Are Japan's anime cosmetic creations hot on the heels of K-beauty success?

By Michelle Yeomans contact

- Last updated on GMT

Are Japan's anime cosmetic creations hot on the heels of K-beauty success?
Japan’s cartoon character cosmetics could be hot on the heels of Korean beauty success in the West as consumers who are already open to fun and colourful ranges may be swayed towards more ‘Made in Japan’ creations.

Traditionally an online anime vendor, Bandai recently ramped up its presence in Tokyo to capture tourist attention in the same way Korean beauty brands have been gauging Western interest before investing in international markets.

Moving into the make-up arena with its first ‘character beauty shop’ in Tokyo Station this summer - an area that houses Pokémon games - Bandai is introducing tourists to child-focused low and high-end cosmetics ranges.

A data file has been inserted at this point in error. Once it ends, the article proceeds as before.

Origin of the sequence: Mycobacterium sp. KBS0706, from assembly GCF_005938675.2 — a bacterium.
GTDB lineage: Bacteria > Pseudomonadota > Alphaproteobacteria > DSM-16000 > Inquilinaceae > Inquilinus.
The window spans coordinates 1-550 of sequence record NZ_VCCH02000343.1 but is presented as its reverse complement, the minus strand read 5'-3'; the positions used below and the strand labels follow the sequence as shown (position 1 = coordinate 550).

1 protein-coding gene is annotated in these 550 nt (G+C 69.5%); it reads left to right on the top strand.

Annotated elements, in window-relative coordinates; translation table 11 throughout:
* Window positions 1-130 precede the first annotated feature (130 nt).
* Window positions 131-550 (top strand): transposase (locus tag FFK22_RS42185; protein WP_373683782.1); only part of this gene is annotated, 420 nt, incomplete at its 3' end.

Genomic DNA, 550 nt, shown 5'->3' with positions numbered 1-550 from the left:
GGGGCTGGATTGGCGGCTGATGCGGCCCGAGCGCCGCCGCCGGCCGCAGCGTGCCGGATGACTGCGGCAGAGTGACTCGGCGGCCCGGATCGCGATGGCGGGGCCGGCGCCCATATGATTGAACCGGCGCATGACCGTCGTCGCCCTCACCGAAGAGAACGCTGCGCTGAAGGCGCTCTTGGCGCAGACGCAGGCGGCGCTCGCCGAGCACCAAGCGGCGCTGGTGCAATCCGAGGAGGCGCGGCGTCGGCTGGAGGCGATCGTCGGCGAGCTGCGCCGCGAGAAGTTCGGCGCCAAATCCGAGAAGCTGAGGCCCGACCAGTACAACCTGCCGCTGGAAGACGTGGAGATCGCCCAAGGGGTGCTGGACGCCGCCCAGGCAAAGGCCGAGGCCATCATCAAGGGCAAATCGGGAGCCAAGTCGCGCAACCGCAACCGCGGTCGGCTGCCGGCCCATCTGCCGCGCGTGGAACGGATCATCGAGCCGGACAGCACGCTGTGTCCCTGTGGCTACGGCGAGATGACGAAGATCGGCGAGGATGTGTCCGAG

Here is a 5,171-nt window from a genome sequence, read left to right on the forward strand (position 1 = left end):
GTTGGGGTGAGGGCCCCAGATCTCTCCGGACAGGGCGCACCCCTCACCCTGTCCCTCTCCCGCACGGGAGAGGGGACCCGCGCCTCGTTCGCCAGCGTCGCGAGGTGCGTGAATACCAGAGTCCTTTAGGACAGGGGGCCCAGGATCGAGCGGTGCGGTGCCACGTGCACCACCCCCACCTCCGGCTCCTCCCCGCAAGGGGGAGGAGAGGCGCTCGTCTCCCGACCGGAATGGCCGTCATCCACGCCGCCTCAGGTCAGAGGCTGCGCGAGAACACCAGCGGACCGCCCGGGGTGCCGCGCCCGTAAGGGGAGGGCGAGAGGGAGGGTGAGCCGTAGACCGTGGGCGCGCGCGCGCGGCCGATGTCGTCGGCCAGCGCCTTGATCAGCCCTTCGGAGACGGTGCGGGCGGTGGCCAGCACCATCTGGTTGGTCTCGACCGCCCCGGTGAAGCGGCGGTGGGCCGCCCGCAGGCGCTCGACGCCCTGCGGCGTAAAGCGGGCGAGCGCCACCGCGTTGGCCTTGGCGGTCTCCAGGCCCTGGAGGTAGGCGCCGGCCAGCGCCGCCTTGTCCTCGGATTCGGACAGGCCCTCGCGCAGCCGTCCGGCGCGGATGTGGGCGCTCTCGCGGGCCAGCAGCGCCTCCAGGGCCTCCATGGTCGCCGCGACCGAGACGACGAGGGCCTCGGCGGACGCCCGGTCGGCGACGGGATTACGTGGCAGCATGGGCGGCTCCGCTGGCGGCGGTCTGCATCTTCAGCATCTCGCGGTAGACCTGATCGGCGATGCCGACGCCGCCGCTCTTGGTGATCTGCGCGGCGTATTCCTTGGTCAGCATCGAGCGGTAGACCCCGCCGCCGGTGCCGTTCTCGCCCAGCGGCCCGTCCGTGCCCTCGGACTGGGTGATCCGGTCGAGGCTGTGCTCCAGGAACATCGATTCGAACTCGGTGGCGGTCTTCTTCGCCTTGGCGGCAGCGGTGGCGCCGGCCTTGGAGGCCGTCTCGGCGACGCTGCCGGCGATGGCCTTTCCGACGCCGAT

The store, ‘Otona Joshi Biyori’ (which translates as ‘A fine day for adult girls’), houses international popular characters like Hello Kitty, The Rose of Versailles, Rascal the Raccoon, Bonobono, and Sailor Moon.

The ranges are comprised of lip balms and skin brightening ‘magical ball’ face powders wrapped in vibrant and playful packaging.

Sailor Moon related beauty is particularly tipped to see success as the remake of the TV series in recent years has been dubbed into dozens of languages.

In Asia, TV series and dramas have a major influence in make-up trends and purchasing behaviour.

Kawaii trend

Kawaii – also known as the ‘adorableness’ trend - is catching on internationally.

One brand fronting the movement, Asia Kawaii Way, launched 'Face Toyko' cosmetics boxes to share popular make-up products and techniques from Tokyo with the rest of the world in 2015.

The ‘adorableness’ boxes were inspired by the 2,000 attendees at Tokyo Girls Collection and are comprised of four different looks; the fresh 'Raw Face', the 'Adorable Doll Face', the 'Heritage Bitter Face' and the trend-driven 'Colour Face'.

The range has since been picked up by Japanese retailers, including Matsumoto Kiyoshi, Tsuruha Drug and Don Quijote.

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